At one point of another, everyone has been on the receiving end of a break-up they didn't want to happen. It doesn't happen only in romantic relationships. Friendships fade, family bonds become strained, even professional connections fizzle out.
Losing a relationship you wanted to work out is extremely painful to experience, whether it ends in a no-holds barred shouting match or a long string of text messages with no reply. When it happens, you feel crushed, demoralized, confused, and heartbroken.
Above all, you feel powerless. You think, "if only I'd done something differently. If only I could get them to see things my way." We play back all our interactions with our special person in our minds, trying to pin down where we went wrong.
Maybe we should have been more attentive to them. Maybe less. Maybe we talked to them too much, or not enough. Maybe they felt smothered. Maybe we held back and froze them out.
The questions are endless. And some of them are probably valid. There's always work to be done in a relationship. In fact, in the best relationships, the work never stops. You can always grow and change with your friend, partner, mentor. You can always learn how to better support and connect with another person.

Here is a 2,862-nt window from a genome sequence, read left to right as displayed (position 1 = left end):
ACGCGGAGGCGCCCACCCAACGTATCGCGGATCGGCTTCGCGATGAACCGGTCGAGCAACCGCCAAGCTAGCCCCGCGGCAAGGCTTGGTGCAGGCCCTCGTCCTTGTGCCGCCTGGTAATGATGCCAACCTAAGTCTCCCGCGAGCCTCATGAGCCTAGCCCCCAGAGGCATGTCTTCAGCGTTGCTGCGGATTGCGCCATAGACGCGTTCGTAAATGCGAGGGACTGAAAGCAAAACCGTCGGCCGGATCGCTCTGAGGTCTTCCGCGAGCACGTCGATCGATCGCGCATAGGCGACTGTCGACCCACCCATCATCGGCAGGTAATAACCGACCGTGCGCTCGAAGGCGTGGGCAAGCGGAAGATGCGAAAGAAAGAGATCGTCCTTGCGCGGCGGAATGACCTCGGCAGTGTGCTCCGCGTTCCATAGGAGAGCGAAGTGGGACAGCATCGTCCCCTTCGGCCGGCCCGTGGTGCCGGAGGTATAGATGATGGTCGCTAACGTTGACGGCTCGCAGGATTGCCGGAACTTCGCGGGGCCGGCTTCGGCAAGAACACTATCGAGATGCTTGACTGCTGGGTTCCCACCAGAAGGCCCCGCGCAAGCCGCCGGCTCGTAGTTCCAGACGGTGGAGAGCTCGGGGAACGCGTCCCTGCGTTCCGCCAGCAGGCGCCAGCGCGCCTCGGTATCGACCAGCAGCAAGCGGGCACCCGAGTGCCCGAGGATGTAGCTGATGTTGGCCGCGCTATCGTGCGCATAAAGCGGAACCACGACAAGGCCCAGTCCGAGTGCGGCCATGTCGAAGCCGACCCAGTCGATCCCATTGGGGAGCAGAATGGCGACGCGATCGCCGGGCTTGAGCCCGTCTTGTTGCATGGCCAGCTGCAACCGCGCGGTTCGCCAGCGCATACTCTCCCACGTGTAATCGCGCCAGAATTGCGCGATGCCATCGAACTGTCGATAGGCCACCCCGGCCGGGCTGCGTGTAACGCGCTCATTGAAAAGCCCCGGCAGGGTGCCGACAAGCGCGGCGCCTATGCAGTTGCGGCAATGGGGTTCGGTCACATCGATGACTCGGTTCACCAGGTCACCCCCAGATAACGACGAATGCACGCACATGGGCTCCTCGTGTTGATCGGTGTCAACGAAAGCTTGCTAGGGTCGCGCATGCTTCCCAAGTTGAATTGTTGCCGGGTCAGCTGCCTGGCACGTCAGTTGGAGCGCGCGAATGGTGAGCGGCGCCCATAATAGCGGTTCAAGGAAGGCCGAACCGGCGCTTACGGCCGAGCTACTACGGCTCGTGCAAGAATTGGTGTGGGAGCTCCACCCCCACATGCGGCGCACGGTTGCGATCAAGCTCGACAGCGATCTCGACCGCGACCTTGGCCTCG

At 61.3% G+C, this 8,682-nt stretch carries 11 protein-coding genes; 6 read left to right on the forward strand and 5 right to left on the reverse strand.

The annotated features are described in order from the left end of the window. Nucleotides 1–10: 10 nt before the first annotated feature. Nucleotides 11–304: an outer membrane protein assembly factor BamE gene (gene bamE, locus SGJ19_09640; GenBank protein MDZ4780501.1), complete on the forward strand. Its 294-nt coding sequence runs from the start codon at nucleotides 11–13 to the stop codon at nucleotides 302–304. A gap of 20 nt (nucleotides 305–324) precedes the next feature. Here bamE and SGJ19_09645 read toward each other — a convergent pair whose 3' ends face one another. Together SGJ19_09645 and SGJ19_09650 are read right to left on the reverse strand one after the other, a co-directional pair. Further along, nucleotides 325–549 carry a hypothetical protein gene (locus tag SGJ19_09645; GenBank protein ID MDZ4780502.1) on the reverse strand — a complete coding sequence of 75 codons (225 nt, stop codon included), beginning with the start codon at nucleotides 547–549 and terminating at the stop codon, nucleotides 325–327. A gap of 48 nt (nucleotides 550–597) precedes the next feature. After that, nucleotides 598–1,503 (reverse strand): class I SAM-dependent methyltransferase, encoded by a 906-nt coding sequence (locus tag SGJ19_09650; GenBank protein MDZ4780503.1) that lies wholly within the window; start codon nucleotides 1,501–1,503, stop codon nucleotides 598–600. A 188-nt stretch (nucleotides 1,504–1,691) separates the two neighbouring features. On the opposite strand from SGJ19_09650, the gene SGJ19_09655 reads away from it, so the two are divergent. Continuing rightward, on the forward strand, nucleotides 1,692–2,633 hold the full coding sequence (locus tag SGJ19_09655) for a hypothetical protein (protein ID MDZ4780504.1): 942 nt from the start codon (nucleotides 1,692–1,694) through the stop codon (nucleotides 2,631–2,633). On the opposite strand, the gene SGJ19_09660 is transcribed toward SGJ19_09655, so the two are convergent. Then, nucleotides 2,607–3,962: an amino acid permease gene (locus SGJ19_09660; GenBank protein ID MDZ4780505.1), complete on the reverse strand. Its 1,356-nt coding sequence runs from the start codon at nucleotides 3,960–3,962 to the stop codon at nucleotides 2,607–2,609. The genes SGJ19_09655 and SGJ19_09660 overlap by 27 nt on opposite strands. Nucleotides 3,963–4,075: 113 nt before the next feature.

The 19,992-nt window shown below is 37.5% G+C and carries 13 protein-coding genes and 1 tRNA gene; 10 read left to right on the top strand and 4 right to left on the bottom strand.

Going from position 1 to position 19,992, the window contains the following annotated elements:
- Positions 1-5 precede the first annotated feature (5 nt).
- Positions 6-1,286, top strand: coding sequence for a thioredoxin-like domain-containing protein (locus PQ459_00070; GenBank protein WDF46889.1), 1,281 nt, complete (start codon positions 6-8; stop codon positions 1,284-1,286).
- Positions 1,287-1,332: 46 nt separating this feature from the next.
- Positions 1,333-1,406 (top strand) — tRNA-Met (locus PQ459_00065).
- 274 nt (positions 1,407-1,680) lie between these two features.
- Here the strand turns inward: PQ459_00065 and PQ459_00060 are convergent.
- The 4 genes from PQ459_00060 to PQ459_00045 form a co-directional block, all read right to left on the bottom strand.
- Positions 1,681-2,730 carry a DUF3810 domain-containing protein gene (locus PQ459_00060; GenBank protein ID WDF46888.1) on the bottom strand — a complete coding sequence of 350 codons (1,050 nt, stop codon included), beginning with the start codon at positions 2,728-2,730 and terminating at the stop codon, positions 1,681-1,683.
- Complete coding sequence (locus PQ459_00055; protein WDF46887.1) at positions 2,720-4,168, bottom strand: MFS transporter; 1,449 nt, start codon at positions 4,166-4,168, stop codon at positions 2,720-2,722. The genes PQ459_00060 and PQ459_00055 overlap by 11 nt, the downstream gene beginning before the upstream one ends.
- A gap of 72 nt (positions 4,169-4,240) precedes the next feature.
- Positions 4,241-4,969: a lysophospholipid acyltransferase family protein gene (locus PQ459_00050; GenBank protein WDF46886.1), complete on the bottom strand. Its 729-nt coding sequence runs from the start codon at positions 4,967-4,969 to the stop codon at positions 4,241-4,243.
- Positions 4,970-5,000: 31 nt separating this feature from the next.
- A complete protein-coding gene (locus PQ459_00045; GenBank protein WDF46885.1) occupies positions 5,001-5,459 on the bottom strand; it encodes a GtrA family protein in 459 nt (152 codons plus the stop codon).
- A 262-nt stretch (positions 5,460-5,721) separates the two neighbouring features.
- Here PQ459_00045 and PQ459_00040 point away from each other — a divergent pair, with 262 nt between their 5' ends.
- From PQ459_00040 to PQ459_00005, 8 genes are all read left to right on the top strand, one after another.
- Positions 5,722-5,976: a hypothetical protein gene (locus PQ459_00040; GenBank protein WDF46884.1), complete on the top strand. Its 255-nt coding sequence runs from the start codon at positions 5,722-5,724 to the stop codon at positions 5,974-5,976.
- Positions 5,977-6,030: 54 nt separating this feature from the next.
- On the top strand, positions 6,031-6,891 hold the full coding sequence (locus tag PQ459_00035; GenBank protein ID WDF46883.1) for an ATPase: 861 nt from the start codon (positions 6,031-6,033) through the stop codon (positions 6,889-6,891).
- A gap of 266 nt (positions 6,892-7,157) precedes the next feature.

But there's one key factor to the success of every relationship: the other person has to want to be in it with you.
If someone walks away from you, and clearly decides to end their relationship with you, that's the truest sign that your relationship can't work out. No matter what you do- what behaviors you change, what compromises you're willing to make. Without that desire to build a bond with you, a healthy relationship with another person is hopeless.
Yes, sometimes people change their minds and want to come back to you after initially pushing you away. In that case, it's up to you to decide whether to take them back, after they've demonstrated a clear effort and ability to change.
But even if this is the outcome you hope for: don't beg them to come back. Let them return to you after sorting through their own issues, and reaching the conclusion that they want you in their lives without any outside influence. You deserve to be chosen, not to try to force others to chose you.